Proposed Foreclosure Settlement Stinks

10796_0askunk Proposed Foreclosure Settlement Stinks, a liberal political advocacy group, is leading a coalition of civil rights organizations and progressive political entities in condemning the proposed foreclosure settlement agreement between the nation's five largest banks and federal and state government agencies.

In an open letter to the White House entitled ‘Americans Deserve A Square Mortgage Settlement, Mr. President,’ bemoaned that ‘while banks enjoy record profits, millions of Americans are drowning in underwater mortgages.’ Insisting that the banks ‘deserve much more than a slap on the wrist,’ the political groups demanded that the Obama administration take a more muscular approach to any proposed settlement.

‘The banks must pay a minimum $300 billion in principal reduction for homeowners with underwater mortgages and restitution for foreclosed-on families,’ the letter said. ‘The $300 billion shouldn't be taken out of the pension accounts of ordinary Americans. Authentic principal reduction at this scale is essential. Every effort to date to reboot the housing market has failed because it has not done the most essential thing – actually reduce the massive debt load carried by homeowners.’ and the other groups also demanded that U.S. Attorney General Eric Holder get involved in launching a criminal investigation against the banks.

‘There must be a full-fledged, full-blown investigation into Wall Street financial fraud by the Department of Justice,’ they continued. ‘There should be a task force with the staff resources, the authority and the explicit mission of seriously investigating fraudulent behavior in the way home mortgages were originated, serviced and securitized.’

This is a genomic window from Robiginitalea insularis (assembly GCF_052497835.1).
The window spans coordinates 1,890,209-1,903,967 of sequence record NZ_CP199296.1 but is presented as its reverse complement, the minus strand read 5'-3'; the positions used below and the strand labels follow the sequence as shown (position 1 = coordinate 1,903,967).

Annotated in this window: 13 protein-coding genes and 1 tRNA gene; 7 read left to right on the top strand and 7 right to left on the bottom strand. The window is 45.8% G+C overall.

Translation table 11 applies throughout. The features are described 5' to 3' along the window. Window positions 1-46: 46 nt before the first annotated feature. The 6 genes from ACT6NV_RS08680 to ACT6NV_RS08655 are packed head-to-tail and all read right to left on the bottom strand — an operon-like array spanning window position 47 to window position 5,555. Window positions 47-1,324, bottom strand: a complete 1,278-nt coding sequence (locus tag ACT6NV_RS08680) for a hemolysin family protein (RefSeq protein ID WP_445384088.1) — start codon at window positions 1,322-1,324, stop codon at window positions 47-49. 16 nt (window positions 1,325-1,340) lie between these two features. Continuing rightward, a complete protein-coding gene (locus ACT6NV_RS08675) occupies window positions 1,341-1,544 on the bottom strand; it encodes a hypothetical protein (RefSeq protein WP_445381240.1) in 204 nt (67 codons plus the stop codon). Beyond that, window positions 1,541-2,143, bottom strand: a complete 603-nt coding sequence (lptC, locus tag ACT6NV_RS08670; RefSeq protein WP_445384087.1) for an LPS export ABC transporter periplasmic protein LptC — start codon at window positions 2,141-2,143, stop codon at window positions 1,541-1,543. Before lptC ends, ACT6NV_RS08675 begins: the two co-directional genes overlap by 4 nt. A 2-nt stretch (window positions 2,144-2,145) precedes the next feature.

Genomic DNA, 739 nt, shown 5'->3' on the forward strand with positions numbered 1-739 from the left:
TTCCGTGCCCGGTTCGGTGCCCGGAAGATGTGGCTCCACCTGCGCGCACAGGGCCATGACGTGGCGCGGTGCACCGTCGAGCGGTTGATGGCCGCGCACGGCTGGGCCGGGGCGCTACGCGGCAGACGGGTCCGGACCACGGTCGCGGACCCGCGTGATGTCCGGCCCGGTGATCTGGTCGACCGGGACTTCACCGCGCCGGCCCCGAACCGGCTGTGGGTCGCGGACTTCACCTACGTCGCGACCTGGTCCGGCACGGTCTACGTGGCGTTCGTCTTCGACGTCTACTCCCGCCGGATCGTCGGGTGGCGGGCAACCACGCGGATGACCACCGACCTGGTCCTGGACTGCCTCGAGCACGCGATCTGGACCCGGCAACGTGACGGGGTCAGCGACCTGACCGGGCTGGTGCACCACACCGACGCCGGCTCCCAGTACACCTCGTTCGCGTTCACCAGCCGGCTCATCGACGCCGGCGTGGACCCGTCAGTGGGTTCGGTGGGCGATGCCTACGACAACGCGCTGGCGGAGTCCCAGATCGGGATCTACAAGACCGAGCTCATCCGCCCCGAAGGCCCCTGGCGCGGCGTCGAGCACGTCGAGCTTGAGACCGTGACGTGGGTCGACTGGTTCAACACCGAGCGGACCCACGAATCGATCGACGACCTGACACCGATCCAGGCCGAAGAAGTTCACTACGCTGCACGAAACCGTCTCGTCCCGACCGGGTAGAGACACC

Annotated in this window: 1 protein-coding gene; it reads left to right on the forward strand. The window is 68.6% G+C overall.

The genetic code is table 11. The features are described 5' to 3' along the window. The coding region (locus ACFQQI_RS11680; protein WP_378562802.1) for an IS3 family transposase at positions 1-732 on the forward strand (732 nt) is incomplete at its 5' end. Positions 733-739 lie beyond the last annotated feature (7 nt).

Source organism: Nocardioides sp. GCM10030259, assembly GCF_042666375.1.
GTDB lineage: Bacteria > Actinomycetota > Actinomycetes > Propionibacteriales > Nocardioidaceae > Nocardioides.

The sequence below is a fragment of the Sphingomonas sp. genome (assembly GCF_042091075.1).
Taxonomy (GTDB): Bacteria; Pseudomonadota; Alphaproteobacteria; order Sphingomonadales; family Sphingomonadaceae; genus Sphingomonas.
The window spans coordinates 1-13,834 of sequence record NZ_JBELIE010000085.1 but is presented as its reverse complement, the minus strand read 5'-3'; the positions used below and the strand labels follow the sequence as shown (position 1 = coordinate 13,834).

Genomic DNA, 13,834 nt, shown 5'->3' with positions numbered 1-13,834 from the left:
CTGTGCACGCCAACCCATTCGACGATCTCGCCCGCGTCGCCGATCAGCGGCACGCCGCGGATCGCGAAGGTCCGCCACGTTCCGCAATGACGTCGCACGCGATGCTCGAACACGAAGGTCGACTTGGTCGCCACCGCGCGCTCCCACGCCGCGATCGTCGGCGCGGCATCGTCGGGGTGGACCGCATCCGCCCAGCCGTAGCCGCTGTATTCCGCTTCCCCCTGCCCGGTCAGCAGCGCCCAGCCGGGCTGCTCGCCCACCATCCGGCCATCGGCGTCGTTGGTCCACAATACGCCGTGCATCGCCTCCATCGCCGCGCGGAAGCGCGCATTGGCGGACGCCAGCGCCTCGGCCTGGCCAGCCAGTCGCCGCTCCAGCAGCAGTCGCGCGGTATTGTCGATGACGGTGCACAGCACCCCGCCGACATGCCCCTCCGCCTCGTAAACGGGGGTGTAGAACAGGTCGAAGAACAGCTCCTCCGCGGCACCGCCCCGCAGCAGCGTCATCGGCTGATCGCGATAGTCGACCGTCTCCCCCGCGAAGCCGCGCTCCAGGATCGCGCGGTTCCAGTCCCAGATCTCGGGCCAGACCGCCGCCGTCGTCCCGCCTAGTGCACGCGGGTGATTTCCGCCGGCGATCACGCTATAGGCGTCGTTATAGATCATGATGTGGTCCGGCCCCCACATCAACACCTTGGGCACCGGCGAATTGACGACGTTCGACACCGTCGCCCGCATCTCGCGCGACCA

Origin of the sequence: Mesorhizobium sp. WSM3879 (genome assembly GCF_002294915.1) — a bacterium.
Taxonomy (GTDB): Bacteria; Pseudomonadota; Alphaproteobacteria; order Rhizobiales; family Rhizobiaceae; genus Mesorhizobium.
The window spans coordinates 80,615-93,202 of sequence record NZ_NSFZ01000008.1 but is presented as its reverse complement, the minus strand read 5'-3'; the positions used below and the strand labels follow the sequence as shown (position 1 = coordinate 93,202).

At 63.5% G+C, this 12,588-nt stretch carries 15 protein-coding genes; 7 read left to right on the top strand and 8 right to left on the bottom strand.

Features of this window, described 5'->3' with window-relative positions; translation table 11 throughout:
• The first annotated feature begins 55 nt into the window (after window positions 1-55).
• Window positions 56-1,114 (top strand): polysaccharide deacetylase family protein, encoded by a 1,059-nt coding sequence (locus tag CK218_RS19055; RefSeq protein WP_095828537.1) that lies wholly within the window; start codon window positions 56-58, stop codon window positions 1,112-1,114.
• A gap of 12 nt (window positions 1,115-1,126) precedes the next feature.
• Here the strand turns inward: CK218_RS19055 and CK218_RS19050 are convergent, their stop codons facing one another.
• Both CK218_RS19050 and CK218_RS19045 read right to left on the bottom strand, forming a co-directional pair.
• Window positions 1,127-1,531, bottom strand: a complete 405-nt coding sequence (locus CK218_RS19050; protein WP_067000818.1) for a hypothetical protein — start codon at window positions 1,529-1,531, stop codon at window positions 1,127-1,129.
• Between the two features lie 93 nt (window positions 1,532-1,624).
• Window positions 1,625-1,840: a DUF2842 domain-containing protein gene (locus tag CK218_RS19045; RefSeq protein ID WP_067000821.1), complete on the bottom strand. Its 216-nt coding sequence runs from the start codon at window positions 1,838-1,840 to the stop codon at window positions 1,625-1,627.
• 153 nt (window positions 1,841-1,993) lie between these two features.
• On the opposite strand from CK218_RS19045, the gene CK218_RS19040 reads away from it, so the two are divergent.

The letter added that the banks would not have any problems in providing a more generous payout than the $25 billion cited in the proposed settlement agreement.

‘The banks can afford it,’ the letter said. ‘U.S. banks made $35 billion in profits last summer alone and are currently sitting on a historically high level of cash reserves of $1.64 trillion. The six biggest banks – Bank of America, Wells Fargo, Citigroup, JP Morgan Chase, Goldman Sachs and Morgan Stanley – hold assets totaling $9.5 trillion. And that's not all. Despite their bleak performance this year, the nation's top six banks paid out $144 billion in bonuses and compensation for 2011, second only to the record $147 billion they paid out in 2007 at the height of the economic boom.’

The White House did not publicly acknowledge the letter. Joining in the letter were Alliance for a Just Society,, National Domestic Workers Alliance, National People's Action, New Bottom Line, PICO National Network, Rebuild the Dream and Alliance of Californians for Community Empowerment.


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